After further minutia allows Arthur S. to fire Arthur T. as CEO we’re finally treated to the essential details of the story of We The People: The Market Basket Effect. A brief mention of the consequences of Reagan’s presidency (without his mention)—“The unionization of full time private sector employees fell by 40% between 1984 and 2002” and “disparity spiked by 40%”—introduces what one of the many unnecessary customer interviews calls “our Arab Spring.” It was a harmless comment meant to emphasize that social media played an enormous part in the organized protest, as it did in the Middle East. But it also exposes the Neoliberal intuitions that blind much of Tommy Reid’s project. “America The Beautiful” plays after Arthur T’s victorious purchasing of 50.5% of the companies stock for $1.5 billion; according to Glass Door a cashier at Market Basket makes $9.11 an hour and, according to Forbes, Arthur T. DeMoulas is worth $3.3 billion dollars. As in most of the Arab Spring countries (Reddit user yodatsracist gives a lengthy explanation summarized as “almost everywhere in the Middle East things look somewhere between ‘pretty much the same’ and ‘dramatically worse’”), disparity has not changed and those in power have remained in power.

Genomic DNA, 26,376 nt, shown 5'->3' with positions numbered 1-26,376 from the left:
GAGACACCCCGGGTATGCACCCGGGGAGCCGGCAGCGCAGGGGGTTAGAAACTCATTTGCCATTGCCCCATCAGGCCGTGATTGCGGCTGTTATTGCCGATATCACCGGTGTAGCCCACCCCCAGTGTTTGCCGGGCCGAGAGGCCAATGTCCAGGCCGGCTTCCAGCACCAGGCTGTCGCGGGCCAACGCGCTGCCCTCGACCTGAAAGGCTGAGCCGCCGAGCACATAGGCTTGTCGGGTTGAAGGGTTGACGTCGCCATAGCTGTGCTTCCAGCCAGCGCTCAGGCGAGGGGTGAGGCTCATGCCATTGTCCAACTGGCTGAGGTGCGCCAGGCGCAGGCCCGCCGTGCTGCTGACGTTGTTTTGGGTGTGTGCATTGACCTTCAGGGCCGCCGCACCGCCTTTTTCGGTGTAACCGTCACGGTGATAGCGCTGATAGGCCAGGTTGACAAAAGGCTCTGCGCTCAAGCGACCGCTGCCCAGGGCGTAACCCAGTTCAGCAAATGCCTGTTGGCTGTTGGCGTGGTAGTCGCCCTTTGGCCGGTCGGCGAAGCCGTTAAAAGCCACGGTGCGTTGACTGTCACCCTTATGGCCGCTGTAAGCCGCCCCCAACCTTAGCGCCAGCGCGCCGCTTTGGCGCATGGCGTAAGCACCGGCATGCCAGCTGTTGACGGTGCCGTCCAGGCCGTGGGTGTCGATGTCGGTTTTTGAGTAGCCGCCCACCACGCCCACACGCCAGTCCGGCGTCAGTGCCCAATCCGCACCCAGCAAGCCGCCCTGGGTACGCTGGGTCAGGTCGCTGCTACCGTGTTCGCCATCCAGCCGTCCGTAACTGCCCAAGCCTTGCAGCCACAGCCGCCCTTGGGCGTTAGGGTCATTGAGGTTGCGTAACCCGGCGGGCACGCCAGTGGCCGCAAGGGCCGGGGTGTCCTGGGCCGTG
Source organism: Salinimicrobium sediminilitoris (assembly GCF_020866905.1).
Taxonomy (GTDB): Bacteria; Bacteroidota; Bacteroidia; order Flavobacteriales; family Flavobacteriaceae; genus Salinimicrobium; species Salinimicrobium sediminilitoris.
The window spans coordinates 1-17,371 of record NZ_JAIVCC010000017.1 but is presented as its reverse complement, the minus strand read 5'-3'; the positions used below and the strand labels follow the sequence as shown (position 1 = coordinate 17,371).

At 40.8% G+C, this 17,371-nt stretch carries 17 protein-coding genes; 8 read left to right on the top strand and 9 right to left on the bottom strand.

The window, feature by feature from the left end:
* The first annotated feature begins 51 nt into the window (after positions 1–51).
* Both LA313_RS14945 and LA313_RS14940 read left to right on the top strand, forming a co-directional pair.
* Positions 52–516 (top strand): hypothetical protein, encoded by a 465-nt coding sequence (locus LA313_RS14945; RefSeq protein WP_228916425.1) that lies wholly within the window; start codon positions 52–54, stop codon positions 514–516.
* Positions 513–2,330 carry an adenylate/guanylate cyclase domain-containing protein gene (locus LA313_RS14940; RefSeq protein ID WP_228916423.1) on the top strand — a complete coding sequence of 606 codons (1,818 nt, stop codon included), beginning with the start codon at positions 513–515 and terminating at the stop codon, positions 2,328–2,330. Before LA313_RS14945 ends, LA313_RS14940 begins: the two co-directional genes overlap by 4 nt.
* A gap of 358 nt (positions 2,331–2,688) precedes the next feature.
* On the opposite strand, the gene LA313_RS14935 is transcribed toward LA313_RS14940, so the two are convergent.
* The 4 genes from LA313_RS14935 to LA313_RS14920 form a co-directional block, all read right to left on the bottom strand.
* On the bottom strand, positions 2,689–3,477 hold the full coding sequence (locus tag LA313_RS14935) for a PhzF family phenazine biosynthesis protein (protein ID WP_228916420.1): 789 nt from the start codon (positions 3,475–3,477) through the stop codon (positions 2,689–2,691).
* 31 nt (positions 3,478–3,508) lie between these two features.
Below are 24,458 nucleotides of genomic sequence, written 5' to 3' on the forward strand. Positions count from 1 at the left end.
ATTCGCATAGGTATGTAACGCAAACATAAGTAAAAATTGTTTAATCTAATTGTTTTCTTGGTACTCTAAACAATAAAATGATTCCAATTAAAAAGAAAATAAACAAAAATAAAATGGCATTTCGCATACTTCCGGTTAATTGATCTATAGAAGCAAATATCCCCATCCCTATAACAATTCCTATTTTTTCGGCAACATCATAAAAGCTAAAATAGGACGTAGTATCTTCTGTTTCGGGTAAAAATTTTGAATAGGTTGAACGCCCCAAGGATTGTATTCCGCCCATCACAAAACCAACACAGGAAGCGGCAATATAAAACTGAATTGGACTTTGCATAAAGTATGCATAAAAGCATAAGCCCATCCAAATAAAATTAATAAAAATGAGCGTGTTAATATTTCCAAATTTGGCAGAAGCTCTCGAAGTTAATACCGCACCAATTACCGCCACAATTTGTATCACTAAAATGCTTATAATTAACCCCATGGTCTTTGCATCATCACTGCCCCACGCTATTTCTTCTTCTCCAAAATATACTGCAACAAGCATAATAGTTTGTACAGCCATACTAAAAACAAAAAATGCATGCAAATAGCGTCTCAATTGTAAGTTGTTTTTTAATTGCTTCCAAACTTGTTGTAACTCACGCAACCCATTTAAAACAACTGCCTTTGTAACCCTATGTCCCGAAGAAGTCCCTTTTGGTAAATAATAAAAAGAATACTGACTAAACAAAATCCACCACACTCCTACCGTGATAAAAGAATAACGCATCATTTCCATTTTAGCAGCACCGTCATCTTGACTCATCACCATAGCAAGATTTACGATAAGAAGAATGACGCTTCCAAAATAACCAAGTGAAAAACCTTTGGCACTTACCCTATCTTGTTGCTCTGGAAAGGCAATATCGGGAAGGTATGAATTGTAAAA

Most depressingly is the inclusion of Maggie Hassan, governor of Massachusetts, who has stated her support for Hillary Clinton. Clinton has a history of choosing prudence over unions, including one episode as a college student where she and Bill crossed a picket line for their date, which Jacobin elaborates on. While it’s comforting to hear that we don’t need unions because we have the Internet, it’s also extremely stupid. It comes far short of actually supporting the motto it uses, and its depiction of the DeMoulas battle is very similar to some documentary on Medieval England wars of succession, giving wealth the air of dynasty. We should not forget that the man who was re-instated was not an ousted politician or a vocal advocate of unionization. He was a wealthy businessman who lost his job as a normal proceeding of business; what documentary can we expect of Steve Jobs’ ousting? 87I requested to know Tommy Reid’s politics regarding the most recent election. As of this review, I have heard nothing back.
Opening in New York on April 22nd
Opening In New England Starting April 14th
Opening On Demand May 18th